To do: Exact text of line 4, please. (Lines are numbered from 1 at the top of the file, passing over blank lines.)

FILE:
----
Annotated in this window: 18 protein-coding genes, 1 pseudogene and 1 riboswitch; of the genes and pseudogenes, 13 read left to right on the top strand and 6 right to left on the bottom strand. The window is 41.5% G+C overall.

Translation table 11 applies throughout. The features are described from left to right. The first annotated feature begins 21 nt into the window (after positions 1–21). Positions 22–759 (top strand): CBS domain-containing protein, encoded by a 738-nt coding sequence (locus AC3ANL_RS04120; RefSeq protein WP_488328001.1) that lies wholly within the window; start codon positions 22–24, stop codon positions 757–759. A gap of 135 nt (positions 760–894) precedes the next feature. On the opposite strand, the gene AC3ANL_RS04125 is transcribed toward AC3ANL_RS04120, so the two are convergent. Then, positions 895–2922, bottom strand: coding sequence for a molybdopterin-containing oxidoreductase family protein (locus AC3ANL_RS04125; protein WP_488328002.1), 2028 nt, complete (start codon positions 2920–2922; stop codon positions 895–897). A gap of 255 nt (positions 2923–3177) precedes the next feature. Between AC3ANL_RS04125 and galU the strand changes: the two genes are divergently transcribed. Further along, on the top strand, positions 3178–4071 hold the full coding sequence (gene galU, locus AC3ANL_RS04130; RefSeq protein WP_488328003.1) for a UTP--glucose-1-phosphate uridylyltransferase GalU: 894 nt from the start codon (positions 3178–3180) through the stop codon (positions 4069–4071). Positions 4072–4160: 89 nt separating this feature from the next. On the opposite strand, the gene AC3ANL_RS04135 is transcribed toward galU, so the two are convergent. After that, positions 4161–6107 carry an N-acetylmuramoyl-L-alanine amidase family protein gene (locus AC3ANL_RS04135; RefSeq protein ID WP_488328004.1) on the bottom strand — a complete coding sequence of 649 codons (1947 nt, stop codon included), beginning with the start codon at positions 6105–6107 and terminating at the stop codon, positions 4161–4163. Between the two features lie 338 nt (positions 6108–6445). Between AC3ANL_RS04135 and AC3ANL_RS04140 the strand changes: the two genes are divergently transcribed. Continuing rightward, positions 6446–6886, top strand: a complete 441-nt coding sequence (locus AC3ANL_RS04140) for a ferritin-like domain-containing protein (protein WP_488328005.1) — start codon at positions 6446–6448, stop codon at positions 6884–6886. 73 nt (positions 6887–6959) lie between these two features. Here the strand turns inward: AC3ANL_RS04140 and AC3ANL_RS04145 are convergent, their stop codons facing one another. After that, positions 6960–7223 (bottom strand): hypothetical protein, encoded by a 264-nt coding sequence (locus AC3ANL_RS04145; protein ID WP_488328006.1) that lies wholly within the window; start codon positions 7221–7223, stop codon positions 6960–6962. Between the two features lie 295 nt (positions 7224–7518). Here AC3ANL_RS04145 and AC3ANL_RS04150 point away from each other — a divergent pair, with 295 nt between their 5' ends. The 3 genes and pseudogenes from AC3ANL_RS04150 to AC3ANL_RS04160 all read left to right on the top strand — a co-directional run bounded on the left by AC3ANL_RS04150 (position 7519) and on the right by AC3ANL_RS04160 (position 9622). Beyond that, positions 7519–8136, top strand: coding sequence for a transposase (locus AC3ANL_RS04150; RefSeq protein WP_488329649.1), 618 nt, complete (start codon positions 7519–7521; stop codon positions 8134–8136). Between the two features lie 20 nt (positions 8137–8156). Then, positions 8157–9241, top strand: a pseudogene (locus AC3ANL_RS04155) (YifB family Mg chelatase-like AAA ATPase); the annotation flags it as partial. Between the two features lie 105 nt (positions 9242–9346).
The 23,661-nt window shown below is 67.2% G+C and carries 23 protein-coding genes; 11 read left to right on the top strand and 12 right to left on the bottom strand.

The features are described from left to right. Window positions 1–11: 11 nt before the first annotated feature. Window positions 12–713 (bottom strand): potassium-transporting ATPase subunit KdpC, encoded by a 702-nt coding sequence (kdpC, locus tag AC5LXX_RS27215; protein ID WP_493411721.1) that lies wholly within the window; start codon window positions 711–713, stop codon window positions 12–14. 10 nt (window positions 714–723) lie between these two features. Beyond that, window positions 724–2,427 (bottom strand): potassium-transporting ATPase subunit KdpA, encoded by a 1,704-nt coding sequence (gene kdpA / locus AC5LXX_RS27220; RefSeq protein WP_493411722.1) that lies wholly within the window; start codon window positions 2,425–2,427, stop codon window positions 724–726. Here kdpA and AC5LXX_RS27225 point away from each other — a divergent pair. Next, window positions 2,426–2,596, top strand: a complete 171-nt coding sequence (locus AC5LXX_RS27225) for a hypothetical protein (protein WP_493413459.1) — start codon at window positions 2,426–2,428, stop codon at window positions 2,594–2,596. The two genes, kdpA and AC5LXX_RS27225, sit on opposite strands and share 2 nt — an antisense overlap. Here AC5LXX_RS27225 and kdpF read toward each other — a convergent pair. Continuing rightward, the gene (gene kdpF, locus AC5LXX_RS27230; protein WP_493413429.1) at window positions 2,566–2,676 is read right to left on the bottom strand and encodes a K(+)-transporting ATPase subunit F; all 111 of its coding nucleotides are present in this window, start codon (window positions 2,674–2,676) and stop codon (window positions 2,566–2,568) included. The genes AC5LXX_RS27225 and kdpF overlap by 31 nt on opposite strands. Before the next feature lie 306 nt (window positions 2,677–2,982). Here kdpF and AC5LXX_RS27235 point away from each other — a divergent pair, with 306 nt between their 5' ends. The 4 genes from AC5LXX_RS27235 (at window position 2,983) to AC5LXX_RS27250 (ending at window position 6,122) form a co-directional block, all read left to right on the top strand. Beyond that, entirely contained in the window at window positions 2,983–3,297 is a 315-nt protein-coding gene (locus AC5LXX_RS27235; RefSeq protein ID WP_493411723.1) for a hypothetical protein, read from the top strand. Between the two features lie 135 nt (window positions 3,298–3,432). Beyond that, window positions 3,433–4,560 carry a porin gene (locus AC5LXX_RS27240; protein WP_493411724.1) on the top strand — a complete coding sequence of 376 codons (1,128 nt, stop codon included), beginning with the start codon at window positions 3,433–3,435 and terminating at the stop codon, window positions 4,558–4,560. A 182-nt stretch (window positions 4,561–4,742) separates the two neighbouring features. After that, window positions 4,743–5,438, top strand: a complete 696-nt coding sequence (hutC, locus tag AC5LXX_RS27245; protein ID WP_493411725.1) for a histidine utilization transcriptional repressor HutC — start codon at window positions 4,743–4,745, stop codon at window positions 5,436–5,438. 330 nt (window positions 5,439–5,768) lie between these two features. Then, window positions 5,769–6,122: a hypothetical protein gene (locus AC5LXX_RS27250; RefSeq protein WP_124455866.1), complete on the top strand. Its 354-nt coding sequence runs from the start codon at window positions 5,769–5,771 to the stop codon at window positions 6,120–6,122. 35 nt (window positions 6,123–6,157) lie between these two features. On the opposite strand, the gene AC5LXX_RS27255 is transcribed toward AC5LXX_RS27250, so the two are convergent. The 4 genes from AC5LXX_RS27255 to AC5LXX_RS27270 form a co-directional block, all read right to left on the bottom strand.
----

The features are described from left to right. Window positions 1–11: 11 nt before the first annotated feature. Window positions 12–713 (bottom strand): potassium-transporting ATPase subunit KdpC, encoded by a 702-nt coding sequence (kdpC, locus tag AC5LXX_RS27215; protein ID WP_493411721.1) that lies wholly within the window; start codon window positions 711–713, stop codon window positions 12–14. 10 nt (window positions 714–723) lie between these two features. Beyond that, window positions 724–2,427 (bottom strand): potassium-transporting ATPase subunit KdpA, encoded by a 1,704-nt coding sequence (gene kdpA / locus AC5LXX_RS27220; RefSeq protein WP_493411722.1) that lies wholly within the window; start codon window positions 2,425–2,427, stop codon window positions 724–726. Here kdpA and AC5LXX_RS27225 point away from each other — a divergent pair. Next, window positions 2,426–2,596, top strand: a complete 171-nt coding sequence (locus AC5LXX_RS27225) for a hypothetical protein (protein WP_493413459.1) — start codon at window positions 2,426–2,428, stop codon at window positions 2,594–2,596. The two genes, kdpA and AC5LXX_RS27225, sit on opposite strands and share 2 nt — an antisense overlap. Here AC5LXX_RS27225 and kdpF read toward each other — a convergent pair. Continuing rightward, the gene (gene kdpF, locus AC5LXX_RS27230; protein WP_493413429.1) at window positions 2,566–2,676 is read right to left on the bottom strand and encodes a K(+)-transporting ATPase subunit F; all 111 of its coding nucleotides are present in this window, start codon (window positions 2,674–2,676) and stop codon (window positions 2,566–2,568) included. The genes AC5LXX_RS27225 and kdpF overlap by 31 nt on opposite strands. Before the next feature lie 306 nt (window positions 2,677–2,982). Here kdpF and AC5LXX_RS27235 point away from each other — a divergent pair, with 306 nt between their 5' ends. The 4 genes from AC5LXX_RS27235 (at window position 2,983) to AC5LXX_RS27250 (ending at window position 6,122) form a co-directional block, all read left to right on the top strand. Beyond that, entirely contained in the window at window positions 2,983–3,297 is a 315-nt protein-coding gene (locus AC5LXX_RS27235; RefSeq protein ID WP_493411723.1) for a hypothetical protein, read from the top strand. Between the two features lie 135 nt (window positions 3,298–3,432). Beyond that, window positions 3,433–4,560 carry a porin gene (locus AC5LXX_RS27240; protein WP_493411724.1) on the top strand — a complete coding sequence of 376 codons (1,128 nt, stop codon included), beginning with the start codon at window positions 3,433–3,435 and terminating at the stop codon, window positions 4,558–4,560. A 182-nt stretch (window positions 4,561–4,742) separates the two neighbouring features. After that, window positions 4,743–5,438, top strand: a complete 696-nt coding sequence (hutC, locus tag AC5LXX_RS27245; protein ID WP_493411725.1) for a histidine utilization transcriptional repressor HutC — start codon at window positions 4,743–4,745, stop codon at window positions 5,436–5,438. 330 nt (window positions 5,439–5,768) lie between these two features. Then, window positions 5,769–6,122: a hypothetical protein gene (locus AC5LXX_RS27250; RefSeq protein WP_124455866.1), complete on the top strand. Its 354-nt coding sequence runs from the start codon at window positions 5,769–5,771 to the stop codon at window positions 6,120–6,122. 35 nt (window positions 6,123–6,157) lie between these two features. On the opposite strand, the gene AC5LXX_RS27255 is transcribed toward AC5LXX_RS27250, so the two are convergent. The 4 genes from AC5LXX_RS27255 to AC5LXX_RS27270 form a co-directional block, all read right to left on the bottom strand.